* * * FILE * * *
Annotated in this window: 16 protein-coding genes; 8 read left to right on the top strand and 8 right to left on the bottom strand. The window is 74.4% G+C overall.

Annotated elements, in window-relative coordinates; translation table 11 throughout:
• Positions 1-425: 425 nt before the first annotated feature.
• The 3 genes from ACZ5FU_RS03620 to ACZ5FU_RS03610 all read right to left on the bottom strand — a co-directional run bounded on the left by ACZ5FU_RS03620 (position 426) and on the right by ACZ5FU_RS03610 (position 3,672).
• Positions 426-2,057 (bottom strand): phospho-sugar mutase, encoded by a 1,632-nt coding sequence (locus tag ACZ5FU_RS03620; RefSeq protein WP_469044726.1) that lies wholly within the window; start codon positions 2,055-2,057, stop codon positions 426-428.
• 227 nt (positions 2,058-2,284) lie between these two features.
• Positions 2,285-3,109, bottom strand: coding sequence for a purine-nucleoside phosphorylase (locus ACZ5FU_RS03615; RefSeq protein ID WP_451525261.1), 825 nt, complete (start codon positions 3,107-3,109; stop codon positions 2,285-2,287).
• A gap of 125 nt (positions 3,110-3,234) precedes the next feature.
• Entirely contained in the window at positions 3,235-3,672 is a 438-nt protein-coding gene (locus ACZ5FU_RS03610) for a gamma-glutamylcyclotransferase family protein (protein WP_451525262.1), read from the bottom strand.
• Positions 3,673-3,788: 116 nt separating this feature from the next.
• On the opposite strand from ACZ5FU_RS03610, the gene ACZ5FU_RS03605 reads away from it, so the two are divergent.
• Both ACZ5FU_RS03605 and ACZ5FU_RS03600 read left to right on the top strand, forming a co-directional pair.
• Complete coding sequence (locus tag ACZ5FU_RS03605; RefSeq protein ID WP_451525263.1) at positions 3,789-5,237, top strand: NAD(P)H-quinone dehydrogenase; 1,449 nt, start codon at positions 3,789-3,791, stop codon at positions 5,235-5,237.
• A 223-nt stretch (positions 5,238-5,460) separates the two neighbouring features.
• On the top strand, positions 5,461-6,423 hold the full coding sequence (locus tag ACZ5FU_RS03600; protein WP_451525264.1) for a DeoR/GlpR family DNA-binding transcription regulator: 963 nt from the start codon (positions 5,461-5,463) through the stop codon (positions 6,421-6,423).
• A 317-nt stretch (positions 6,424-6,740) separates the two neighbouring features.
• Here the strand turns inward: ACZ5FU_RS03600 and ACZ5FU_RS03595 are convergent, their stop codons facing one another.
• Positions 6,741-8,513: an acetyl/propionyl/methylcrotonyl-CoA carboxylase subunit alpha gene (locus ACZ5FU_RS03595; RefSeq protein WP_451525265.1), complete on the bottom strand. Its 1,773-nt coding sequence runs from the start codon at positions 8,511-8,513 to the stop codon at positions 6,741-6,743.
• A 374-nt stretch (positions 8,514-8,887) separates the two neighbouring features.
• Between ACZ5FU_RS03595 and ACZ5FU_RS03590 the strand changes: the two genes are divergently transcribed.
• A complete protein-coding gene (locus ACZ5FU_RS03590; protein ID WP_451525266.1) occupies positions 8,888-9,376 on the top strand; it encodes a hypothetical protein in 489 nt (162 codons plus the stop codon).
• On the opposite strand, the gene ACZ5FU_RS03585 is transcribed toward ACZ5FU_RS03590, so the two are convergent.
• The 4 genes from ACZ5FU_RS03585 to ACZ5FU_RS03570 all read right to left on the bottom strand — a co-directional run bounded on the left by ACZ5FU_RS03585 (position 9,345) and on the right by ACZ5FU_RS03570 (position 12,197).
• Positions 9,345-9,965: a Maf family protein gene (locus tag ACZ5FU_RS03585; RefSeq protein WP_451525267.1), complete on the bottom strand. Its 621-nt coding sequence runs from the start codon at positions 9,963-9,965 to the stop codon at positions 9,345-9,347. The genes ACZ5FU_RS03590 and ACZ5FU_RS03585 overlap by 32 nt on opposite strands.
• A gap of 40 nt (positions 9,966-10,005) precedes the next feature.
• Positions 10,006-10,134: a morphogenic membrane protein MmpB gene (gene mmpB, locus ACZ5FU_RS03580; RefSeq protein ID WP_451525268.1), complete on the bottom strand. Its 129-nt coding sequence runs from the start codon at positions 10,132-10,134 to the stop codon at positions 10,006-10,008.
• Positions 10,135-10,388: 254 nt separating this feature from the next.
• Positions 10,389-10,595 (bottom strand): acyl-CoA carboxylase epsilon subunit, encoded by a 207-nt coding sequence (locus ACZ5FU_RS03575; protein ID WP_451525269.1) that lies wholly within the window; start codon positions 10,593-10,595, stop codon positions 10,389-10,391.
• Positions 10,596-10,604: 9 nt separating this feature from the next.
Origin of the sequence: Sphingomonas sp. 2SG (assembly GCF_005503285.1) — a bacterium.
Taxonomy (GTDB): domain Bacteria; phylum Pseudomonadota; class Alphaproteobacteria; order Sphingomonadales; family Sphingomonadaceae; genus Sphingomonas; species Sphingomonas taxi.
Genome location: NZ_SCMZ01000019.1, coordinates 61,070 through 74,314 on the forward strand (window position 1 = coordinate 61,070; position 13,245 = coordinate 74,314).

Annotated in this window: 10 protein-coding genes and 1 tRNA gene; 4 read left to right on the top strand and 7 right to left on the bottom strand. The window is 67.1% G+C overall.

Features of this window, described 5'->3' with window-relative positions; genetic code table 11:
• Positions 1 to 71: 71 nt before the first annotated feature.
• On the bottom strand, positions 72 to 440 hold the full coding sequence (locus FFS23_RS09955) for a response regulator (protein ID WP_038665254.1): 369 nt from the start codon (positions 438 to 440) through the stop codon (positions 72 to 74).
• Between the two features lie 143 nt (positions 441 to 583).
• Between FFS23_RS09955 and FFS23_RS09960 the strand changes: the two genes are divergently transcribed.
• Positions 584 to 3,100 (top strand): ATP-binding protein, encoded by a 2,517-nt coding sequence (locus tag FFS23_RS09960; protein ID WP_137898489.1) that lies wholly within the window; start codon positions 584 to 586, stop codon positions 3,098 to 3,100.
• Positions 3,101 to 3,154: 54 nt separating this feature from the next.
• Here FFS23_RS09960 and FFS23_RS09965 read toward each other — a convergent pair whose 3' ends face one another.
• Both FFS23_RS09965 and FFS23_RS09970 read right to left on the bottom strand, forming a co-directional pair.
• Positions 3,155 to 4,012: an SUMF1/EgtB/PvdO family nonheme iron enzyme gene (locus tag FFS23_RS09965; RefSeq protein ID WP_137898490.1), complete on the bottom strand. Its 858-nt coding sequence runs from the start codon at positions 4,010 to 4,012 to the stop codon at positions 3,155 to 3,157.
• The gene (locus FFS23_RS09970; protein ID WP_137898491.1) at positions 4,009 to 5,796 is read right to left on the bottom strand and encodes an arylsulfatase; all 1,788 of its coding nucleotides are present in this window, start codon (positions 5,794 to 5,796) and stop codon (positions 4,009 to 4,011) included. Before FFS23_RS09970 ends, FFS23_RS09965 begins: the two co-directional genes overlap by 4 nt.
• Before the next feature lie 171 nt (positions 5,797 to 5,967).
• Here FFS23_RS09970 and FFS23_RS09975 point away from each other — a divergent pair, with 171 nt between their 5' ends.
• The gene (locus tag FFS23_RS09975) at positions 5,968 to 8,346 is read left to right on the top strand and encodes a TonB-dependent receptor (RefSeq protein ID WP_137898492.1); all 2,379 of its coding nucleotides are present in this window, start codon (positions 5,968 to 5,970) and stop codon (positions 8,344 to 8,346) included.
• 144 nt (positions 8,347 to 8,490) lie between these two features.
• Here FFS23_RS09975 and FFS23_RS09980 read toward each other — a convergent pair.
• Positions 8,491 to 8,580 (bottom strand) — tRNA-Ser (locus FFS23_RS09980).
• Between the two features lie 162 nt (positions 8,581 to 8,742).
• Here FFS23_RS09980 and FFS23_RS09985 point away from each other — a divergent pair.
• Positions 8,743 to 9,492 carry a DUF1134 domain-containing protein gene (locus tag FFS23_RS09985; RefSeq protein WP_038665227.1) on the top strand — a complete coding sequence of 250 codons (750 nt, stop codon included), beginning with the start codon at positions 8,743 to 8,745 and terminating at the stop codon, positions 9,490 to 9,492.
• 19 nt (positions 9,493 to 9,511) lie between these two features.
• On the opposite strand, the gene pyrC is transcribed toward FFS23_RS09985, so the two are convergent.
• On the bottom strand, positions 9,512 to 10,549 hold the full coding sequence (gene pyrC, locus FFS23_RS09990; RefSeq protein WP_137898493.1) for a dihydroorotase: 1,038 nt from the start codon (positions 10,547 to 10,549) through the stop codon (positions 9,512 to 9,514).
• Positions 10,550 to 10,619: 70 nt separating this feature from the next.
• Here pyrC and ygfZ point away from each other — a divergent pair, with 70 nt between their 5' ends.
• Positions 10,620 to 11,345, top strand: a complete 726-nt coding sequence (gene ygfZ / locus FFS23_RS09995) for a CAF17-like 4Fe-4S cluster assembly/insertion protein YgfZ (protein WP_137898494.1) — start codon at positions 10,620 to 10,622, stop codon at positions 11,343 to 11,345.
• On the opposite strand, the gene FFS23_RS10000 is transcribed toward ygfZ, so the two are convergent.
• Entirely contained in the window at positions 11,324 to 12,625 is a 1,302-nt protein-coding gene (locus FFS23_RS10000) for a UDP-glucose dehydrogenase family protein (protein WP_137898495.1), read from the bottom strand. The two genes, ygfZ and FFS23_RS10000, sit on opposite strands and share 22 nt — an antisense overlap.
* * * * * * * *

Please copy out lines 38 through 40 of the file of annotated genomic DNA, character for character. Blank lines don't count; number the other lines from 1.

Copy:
• Between FFS23_RS09955 and FFS23_RS09960 the strand changes: the two genes are divergently transcribed.
• Positions 584 to 3,100 (top strand): ATP-binding protein, encoded by a 2,517-nt coding sequence (locus tag FFS23_RS09960; protein ID WP_137898489.1) that lies wholly within the window; start codon positions 584 to 586, stop codon positions 3,098 to 3,100.
• Positions 3,101 to 3,154: 54 nt separating this feature from the next.